Election 2016: Keith Ellison: ‘I would love to see Elizabeth Warren’ run
Very early this morning, I wrote a post about Massachusetts Gov. Deval Patrick, and his comments on the 6th anniversary of 9-11 in which he essentially stated that all we had to have done prior to 9-11 in order to prevent the attacks was to have shown some “love” and “understanding” to Islamofascists, and remarked on how this morally repugnant attitude was one, unfortunately, shared by so many on his side of the aisle.
Well, today, via Jules Crittenden, I read that Canadian Prime Minister Stephen Harper, considered by Canadian liberals as another “Bush poodle” because he’s a conservative and isn’t reflexively anti-America, made a speech before the Australian Parliament yesterday in which he gave his thoughts on 9-11 and resoluteness in the face of evil:
“The buildings may have been American, but the targets were every one of us: Every country and every person who chooses tolerance over hatred, pluralism over extremism, democracy over tyranny” Harper said Tuesday night in his speech.
“Seventy Canadian soldiers and one of our diplomats have fallen in Afghanistan, as well as a Canadian carpenter, murdered by the Taliban after he built a school for the children of a remote Afghan village” said Harper, who is only the sixth foreign leader to address Australian MPs and senators.
“So, both our countries have been bloodied by terror” he said. “And both of us are doing our part to confront and defeat it … The cause is noble and necessary.”
You’re probably thinking, “ST, what’s wrong with him saying that? He’s clearly got the right attitude towards fighting terror.”
Bear with me, and read on:
Harper said that the 9/11 terrorist attacks showed that “if we abandon our fellow human beings to lives of poverty, brutality and ignorance, in today’s global village their misery will eventually and inevitably become our own.”
If we had a nickel for everytime we heard that nonsense, usually coming from the mouths of head-in-sand lefties, we could all retire in luxury. But if I have to hear it, I’d rather hear it from them, rather than a US ally like Stephen Harper.
Prime Minister Harper, here’s an quick education for you (emphasis added):
(CNN) — With his penchant for bow ties and sport jackets, Dr. Marc Sageman looks every inch the psychiatrist and professor that he is — not the spy he used to be, nor the agent provocateur he is now.
Sageman has emerged as something of an intellectual bomb thrower, producing a groundbreaking study about Islamic terrorists and their terror networks that challenges conventional beliefs.
His research shows that many of these terrorists — including the September 11 hijackers and other al Qaeda members — tend to be fairly well educated and affluent, and don’t come from deeply religious backgrounds.
While teaching at the University of Pennsylvania, Sageman expanded on his research to include 162 terrorists and turned it into the groundbreaking book, “Understanding Terror Networks.” He came across some compelling numbers:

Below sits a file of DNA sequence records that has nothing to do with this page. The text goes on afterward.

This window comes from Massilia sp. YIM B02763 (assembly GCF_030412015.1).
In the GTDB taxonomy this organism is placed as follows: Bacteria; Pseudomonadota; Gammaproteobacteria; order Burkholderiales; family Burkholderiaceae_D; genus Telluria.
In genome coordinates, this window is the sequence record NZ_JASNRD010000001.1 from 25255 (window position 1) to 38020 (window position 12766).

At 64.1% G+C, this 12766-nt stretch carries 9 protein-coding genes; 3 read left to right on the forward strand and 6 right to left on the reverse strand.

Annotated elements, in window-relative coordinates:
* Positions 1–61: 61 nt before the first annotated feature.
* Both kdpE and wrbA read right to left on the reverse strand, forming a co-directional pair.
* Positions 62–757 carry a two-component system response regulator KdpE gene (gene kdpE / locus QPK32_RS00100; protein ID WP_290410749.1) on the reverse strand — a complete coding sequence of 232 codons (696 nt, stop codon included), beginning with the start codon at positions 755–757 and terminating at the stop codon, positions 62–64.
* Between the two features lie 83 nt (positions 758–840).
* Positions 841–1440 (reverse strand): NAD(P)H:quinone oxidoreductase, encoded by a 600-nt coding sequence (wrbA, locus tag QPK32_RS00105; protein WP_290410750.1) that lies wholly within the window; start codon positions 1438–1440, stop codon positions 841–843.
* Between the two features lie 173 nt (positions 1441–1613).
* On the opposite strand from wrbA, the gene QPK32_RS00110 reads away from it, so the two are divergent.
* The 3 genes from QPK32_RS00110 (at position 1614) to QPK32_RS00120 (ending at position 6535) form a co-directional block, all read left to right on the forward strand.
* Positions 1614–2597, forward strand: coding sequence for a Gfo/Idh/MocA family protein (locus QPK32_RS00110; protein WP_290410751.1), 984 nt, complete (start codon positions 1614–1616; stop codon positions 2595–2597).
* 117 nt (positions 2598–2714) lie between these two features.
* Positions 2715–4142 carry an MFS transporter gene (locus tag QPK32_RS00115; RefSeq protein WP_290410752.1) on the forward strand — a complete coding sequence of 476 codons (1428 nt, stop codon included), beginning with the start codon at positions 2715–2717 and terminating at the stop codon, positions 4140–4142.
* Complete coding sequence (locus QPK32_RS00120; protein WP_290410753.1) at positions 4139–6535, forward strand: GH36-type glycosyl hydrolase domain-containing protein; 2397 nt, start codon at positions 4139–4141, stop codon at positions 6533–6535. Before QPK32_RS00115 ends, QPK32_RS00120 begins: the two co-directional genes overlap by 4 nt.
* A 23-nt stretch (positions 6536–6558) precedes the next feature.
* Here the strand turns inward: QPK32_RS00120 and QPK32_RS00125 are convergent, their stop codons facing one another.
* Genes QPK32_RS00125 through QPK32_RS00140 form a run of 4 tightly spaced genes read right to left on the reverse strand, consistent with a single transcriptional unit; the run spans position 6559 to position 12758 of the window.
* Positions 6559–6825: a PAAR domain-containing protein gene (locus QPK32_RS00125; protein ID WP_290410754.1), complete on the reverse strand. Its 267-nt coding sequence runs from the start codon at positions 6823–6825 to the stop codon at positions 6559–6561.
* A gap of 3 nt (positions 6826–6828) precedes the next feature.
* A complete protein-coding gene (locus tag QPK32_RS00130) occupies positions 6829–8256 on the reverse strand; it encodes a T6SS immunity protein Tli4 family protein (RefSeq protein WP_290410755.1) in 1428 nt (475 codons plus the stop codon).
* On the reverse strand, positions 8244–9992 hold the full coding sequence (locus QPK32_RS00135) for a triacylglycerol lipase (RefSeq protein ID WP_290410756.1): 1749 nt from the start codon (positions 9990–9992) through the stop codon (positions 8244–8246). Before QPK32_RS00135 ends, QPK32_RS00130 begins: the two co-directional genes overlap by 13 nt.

—- About two-thirds of the terrorists went to college, in an area of the world where only about 10 percent of young men get a post-secondary education
—- About 87 percent came from generally secular backgrounds (most of the other 13 percent, who studied at the Muslim schools known as madrassas, were Indonesians)
—- Most came from middle or upper-middle class households
Sageman calls “kinship and friendship” the main reasons young men join al Qaeda, claiming that friends and relatives brought more than 90 percent of the membership into the fold.
This means recruitment is much more personal than previously thought, he says.
He cites several cases, including that of September 11 hijacker Mohammad Atta and the so-called Hamburg cell, consisting of a group of like-minded young men. As their religious views became more extreme, they cut themselves off from the outside world and became involved in terrorist activity.
Even the uber-liberal, anti-war crowd at the New York Times has dedicated some space to discussing how terrorists in general are well-educated, and at the very least middle class – certainly not “poor”:
These terrorists are not desperately poor uneducated people from the Middle East. A surprisingly large share of them have college and even graduate degrees. Increasingly, they seem to be from Britain, like the shoe bomber Richard C. Reid and most of the suspects in the London Underground bombings and the liquid explosives plot.
This has left the public wondering, Why are some educated people from Western countries so prone to fanaticism?
Er – it hasn’t left me, or most of my fellow conservatives, “wondering.” Except for maybe Stephen Harper.
Osama bin Laden himself was well-educated, and has a degree in civil engineering – oh, and he’s from a very rich family, too.
Can we finally lay this silly myth about “poor, uneducated terrorists” to rest? Please?